Consider the following commands:
exit > /dev/null exit | cat
On a few shells (ksh, bash, (d)ash), the behavior is the same: The first command causes the shell to quit immediately, while the second one has no visible behavior.
I concluded that the first command did not involve a fork(2), while the second command involved two (one to execute
exit, the other execve(2)s to
I looked at the POSIX specification section 2.14, but didn't find anything explicitly stating this.
Is it specified by POSIX that the some commands must not fork(2) while some others must? Is spawning a subshell for the first command acceptable by the standard?
I am aware that
( exit ) should never exit the current shell, because the parentheses spawns a sub-shell that actually executes the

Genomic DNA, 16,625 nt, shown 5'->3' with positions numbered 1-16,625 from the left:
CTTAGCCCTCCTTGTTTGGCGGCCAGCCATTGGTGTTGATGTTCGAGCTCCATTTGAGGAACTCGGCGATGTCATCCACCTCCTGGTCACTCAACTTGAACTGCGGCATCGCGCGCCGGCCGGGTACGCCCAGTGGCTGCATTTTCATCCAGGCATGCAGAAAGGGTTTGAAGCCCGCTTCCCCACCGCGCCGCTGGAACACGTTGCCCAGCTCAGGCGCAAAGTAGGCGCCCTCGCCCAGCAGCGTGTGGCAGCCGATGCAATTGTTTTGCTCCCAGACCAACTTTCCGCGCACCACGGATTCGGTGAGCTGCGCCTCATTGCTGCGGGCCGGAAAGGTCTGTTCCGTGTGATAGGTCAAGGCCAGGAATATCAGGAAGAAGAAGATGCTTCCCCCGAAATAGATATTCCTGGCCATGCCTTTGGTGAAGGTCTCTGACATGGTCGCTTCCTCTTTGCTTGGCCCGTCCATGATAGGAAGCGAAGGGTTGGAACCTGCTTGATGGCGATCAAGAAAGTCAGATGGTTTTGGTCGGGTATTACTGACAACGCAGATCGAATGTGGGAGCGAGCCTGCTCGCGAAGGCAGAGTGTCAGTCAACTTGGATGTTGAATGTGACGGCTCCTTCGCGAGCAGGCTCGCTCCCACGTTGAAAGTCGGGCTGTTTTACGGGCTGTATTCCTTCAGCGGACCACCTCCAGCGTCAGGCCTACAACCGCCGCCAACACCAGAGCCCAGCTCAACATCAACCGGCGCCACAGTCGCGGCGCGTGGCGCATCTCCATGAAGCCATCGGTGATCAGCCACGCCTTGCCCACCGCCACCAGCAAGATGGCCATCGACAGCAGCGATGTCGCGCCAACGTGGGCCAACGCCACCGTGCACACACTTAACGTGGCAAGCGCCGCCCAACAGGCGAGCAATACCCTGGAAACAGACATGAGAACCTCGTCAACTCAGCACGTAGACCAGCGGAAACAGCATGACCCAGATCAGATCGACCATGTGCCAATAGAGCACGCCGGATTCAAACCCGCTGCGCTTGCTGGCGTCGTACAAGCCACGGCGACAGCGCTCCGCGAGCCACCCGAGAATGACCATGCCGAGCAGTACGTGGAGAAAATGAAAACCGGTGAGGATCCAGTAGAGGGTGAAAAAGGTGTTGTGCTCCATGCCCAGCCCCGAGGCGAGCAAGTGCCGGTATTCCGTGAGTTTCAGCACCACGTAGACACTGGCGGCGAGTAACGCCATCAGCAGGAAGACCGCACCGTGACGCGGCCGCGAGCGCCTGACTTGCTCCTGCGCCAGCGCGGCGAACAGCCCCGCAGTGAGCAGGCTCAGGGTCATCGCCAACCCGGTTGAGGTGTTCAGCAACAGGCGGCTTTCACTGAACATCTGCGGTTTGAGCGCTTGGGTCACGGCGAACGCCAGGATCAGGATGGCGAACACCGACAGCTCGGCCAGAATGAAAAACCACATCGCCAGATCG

exit command, which means the sub-shell will exit immediately. However, I am unsure about redirections and piping, since there's no parenthesis here.
I am asking this question because in a recent course lab, we're told to implement a minimal Unix shell. There are many "optional features" that we can implement, for additional points. One of those "optional features" is combined redirection and pipelining. We had a few different implementations and I believe some are closer to the specified behavior of POSIX than others, and therefore I'd like to know how the actual behavior is specified.